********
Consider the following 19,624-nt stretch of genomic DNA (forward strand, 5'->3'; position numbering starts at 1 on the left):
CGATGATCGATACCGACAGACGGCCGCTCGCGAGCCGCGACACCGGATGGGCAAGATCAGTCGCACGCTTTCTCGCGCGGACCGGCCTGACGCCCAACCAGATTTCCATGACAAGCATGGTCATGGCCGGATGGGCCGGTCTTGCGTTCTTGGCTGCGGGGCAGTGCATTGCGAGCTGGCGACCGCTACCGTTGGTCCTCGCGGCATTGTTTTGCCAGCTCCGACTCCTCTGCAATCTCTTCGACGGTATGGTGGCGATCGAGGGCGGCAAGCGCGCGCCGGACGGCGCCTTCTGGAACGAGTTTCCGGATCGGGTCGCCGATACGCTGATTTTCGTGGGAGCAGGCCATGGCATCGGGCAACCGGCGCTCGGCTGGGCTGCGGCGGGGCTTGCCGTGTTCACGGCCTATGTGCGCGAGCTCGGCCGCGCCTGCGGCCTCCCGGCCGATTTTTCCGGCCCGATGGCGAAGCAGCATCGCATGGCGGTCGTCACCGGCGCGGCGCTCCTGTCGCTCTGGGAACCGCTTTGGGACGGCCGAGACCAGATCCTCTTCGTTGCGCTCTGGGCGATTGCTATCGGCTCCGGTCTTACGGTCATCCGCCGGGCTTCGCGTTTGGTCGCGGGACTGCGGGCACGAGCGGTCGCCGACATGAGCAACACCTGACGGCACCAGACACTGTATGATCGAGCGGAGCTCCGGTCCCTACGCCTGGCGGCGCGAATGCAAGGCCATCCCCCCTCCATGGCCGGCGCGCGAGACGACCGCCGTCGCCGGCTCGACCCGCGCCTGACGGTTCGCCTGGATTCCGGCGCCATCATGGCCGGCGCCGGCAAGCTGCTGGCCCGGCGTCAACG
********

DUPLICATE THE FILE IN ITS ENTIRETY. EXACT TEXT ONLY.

Consider the following 19,624-nt stretch of genomic DNA (forward strand, 5'->3'; position numbering starts at 1 on the left):
CGATGATCGATACCGACAGACGGCCGCTCGCGAGCCGCGACACCGGATGGGCAAGATCAGTCGCACGCTTTCTCGCGCGGACCGGCCTGACGCCCAACCAGATTTCCATGACAAGCATGGTCATGGCCGGATGGGCCGGTCTTGCGTTCTTGGCTGCGGGGCAGTGCATTGCGAGCTGGCGACCGCTACCGTTGGTCCTCGCGGCATTGTTTTGCCAGCTCCGACTCCTCTGCAATCTCTTCGACGGTATGGTGGCGATCGAGGGCGGCAAGCGCGCGCCGGACGGCGCCTTCTGGAACGAGTTTCCGGATCGGGTCGCCGATACGCTGATTTTCGTGGGAGCAGGCCATGGCATCGGGCAACCGGCGCTCGGCTGGGCTGCGGCGGGGCTTGCCGTGTTCACGGCCTATGTGCGCGAGCTCGGCCGCGCCTGCGGCCTCCCGGCCGATTTTTCCGGCCCGATGGCGAAGCAGCATCGCATGGCGGTCGTCACCGGCGCGGCGCTCCTGTCGCTCTGGGAACCGCTTTGGGACGGCCGAGACCAGATCCTCTTCGTTGCGCTCTGGGCGATTGCTATCGGCTCCGGTCTTACGGTCATCCGCCGGGCTTCGCGTTTGGTCGCGGGACTGCGGGCACGAGCGGTCGCCGACATGAGCAACACCTGACGGCACCAGACACTGTATGATCGAGCGGAGCTCCGGTCCCTACGCCTGGCGGCGCGAATGCAAGGCCATCCCCCCTCCATGGCCGGCGCGCGAGACGACCGCCGTCGCCGGCTCGACCCGCGCCTGACGGTTCGCCTGGATTCCGGCGCCATCATGGCCGGCGCCGGCAAGCTGCTGGCCCGGCGTCAACG